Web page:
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Big data

Machine learning, Twitter and a win for our researchers

If you read through 100 tweets you are sure to find a few things of interest. If you scour 500 million a day you can develop fascinating insight, generate a patent, and potentially win two awards for your findings.

That was the culmination of a three-year project by Thomson Reuters researchers to see if people tweet about their side-effects to popular pharmaceuticals. In early July, our paper, ‘Quantifying Self-Reported Adverse Drug Events on Twitter: Signal and Topic Analysis,’ won Best Methods Paper at the 2016 International Conference on Social Media & Society.

Our team consisted of three researchers with diverse backgrounds: Vassilis Plachouras, Senior Scientist with a background in information retrieval; Jochen Leidner, Director of Research, who leads the London site of the global Thomson Reuters Research & Development group; and former colleague Andrew Garrow.

Machine learning-based classifier joins the team

However, our fourth team member – a machine learning-based classifier – was perhaps our most important. To tackle the immense amount of data from Twitter, we constructed a cascaded pipeline of system components that resulted in a machine learning based classifier to filter tweets that didn’t match our criteria. We were looking for tweets:

Example Tweets correctly found by the classifier out of approximately 500 million.
Example Tweets correctly found by the classifier out of approximately 500 million.
  1. about pharmaceutical drugs;
  2. that mention drug side-effects; and
  3. that suggest the tweeter is the patient – using human crowds as a sensor.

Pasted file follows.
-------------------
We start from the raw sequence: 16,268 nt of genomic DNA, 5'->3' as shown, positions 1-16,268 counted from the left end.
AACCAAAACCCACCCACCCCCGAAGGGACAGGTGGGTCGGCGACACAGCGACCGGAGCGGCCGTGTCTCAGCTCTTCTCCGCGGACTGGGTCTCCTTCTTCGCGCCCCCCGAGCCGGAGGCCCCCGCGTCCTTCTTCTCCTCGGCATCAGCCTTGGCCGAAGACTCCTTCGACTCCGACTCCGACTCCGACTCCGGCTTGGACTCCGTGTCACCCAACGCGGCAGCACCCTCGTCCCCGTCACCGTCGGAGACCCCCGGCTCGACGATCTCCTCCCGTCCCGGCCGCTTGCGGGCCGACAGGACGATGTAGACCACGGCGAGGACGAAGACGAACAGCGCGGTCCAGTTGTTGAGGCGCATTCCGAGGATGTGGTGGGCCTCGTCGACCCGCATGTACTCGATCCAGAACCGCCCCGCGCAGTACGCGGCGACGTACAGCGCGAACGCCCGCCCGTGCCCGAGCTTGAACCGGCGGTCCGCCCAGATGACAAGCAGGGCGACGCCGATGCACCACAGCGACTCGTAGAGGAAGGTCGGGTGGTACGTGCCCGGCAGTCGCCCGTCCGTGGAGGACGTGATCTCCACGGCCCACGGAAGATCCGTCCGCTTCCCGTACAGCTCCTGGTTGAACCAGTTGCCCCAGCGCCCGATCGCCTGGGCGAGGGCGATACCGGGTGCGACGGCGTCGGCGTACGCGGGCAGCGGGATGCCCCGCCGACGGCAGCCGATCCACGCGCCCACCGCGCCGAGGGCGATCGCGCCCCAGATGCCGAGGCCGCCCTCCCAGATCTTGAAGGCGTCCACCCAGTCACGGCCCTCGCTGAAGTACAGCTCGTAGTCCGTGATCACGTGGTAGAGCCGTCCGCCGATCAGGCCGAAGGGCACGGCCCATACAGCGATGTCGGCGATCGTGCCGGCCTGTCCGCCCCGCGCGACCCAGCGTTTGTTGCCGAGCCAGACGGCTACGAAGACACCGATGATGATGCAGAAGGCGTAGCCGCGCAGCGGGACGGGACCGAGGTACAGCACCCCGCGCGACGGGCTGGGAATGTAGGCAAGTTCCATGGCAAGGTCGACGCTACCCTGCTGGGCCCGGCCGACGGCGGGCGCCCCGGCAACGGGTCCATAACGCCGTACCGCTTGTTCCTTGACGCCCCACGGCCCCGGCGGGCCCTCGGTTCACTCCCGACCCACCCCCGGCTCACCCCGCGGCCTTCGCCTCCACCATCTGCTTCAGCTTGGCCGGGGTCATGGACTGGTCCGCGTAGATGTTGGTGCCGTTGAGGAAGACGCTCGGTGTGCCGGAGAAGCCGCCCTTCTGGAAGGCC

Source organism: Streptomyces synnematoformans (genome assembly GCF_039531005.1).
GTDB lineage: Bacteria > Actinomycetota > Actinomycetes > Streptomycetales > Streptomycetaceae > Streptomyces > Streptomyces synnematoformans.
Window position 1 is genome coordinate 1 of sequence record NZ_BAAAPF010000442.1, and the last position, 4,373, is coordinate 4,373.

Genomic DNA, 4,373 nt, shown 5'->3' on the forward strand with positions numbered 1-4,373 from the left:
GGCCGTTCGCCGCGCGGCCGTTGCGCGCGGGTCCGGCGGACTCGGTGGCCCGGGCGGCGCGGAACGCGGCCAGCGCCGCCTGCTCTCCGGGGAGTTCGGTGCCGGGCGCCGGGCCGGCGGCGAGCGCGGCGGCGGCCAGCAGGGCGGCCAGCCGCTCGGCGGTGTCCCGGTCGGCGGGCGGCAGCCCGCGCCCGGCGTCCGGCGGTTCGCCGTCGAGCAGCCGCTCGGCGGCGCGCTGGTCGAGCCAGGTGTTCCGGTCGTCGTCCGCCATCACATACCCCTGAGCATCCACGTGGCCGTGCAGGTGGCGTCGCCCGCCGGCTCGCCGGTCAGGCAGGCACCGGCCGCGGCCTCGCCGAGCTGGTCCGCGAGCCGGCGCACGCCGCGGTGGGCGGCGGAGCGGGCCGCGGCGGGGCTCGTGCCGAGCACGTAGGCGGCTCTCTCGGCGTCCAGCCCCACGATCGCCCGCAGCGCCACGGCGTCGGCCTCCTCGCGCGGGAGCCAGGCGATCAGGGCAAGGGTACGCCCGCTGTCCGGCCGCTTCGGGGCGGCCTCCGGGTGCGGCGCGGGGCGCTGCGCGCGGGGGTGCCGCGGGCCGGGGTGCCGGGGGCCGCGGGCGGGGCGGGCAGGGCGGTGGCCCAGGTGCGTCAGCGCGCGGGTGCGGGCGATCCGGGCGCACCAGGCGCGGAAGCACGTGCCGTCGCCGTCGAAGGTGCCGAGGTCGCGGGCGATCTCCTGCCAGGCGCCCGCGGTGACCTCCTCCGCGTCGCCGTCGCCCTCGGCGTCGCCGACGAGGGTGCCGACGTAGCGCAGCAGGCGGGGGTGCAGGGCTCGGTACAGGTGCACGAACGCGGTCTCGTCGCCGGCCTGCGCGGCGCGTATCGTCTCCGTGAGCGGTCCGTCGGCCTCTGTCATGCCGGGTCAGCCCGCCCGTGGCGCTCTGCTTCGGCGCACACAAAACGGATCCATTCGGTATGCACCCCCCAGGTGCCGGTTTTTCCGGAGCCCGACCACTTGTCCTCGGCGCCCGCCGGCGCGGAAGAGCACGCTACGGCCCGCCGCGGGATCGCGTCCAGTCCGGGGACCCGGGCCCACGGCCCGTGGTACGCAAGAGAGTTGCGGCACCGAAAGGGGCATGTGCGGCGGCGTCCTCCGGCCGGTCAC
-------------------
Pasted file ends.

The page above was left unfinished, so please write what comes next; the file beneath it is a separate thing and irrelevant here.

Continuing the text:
In all, our classifier would extract over 90 signals from each tweet, squeezing quite a bit of information out of at most 140 characters. It gave these queries its own weighting, constantly re-evaluating which were more beneficial to finding correct tweets; our classifier was learning.

The reward was an average of 721 tweets out of 500 million per day which matched our initial criteria. This was a large enough sample to be relevant, but also still small enough to allow a human analyst to manually double-check and interpret the findings, which suggests the system could be used e.g. by a regulatory body.

Visualization of the links made between drugs and self-reported side effects.
Visualization of the links made between drugs and self-reported side effects.

Headaches of our own

If you are familiar with the language of today’s social media, it is not the most regulated or predictable. Our classifier had to be taught which signals in a tweet suggested irony, translate “belly ache” into “acute abdominal pain,” and represent alternative (colloquial) names for the over 2,200 medical drugs investigated.

The volume and velocity of the information we were processing was so large and rapid that we had to devise a cascaded architecture (a set of progressively broader conditions that tweets had to meet before further queries were applied) to help our classifier sift the information. These challenges combined to pose a risk to the project, but a risk that we in Research are used to: we’re constantly innovating to overcome challenges like those, so we can nurture ideas, concepts and inventions that provide Thomson Reuters – and by extension our customers – tools to find trusted and comprehensive answers.


As well as Twitter’s API, our project relied on comprehensive scientific information, including the professional nomenclature of thousands of drugs.

But the applications for this technique aren’t limited to the medical field. Our methodology could be adapted to search for financial instruments linked to bankruptcy, or government legislation receiving a negative reaction from people who identify as a particular profession.

We built our own server API on top of the hierarchy and classifier so users could design their own applications.

In 2015, our patent received the Thomson Reuters Inventor Award, deemed to have greatest potential that year to progress Thomson Reuters technology.

You will always find something interesting if you look hard enough, but you can find things truly fascinating when you search smart enough.

Learn more

Visit Innovation @ to learn more about how we are pairing smart data with human expertise and how you can get involved.

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